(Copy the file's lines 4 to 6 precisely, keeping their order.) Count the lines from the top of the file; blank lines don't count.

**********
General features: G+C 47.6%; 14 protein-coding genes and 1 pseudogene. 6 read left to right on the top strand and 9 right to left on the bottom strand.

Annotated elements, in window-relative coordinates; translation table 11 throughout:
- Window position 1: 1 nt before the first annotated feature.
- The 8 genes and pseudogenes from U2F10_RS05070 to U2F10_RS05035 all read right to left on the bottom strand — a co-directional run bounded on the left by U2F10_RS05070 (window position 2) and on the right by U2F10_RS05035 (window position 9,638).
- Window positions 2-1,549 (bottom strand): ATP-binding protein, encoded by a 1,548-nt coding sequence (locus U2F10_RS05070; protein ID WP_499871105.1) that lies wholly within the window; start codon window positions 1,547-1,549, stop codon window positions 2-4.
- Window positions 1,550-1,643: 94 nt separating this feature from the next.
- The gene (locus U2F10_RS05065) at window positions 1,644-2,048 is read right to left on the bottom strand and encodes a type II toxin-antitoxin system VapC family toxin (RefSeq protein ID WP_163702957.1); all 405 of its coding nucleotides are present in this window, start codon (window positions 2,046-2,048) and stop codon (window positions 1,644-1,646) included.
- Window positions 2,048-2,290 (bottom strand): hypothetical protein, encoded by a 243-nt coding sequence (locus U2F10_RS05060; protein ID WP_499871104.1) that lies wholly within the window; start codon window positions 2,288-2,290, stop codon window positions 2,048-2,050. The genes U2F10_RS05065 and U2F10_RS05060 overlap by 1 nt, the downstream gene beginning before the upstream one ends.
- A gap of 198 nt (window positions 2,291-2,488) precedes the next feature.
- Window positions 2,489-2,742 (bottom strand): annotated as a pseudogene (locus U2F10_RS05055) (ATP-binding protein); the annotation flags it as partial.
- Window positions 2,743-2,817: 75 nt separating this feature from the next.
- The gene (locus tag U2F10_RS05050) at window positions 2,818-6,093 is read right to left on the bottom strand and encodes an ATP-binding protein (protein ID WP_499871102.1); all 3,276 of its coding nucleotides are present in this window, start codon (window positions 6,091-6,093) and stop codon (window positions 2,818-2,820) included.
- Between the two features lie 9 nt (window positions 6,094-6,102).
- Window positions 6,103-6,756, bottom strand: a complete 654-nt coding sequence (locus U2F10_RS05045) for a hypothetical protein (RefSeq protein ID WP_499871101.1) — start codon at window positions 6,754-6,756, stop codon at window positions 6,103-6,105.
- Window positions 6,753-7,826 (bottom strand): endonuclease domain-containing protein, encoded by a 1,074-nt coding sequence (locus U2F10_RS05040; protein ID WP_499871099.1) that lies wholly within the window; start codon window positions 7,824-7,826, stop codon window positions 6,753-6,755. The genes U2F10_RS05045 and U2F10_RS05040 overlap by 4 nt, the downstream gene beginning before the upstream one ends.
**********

- The 8 genes and pseudogenes from U2F10_RS05070 to U2F10_RS05035 all read right to left on the bottom strand — a co-directional run bounded on the left by U2F10_RS05070 (window position 2) and on the right by U2F10_RS05035 (window position 9,638).
- Window positions 2-1,549 (bottom strand): ATP-binding protein, encoded by a 1,548-nt coding sequence (locus U2F10_RS05070; protein ID WP_499871105.1) that lies wholly within the window; start codon window positions 1,547-1,549, stop codon window positions 2-4.
- Window positions 1,550-1,643: 94 nt separating this feature from the next.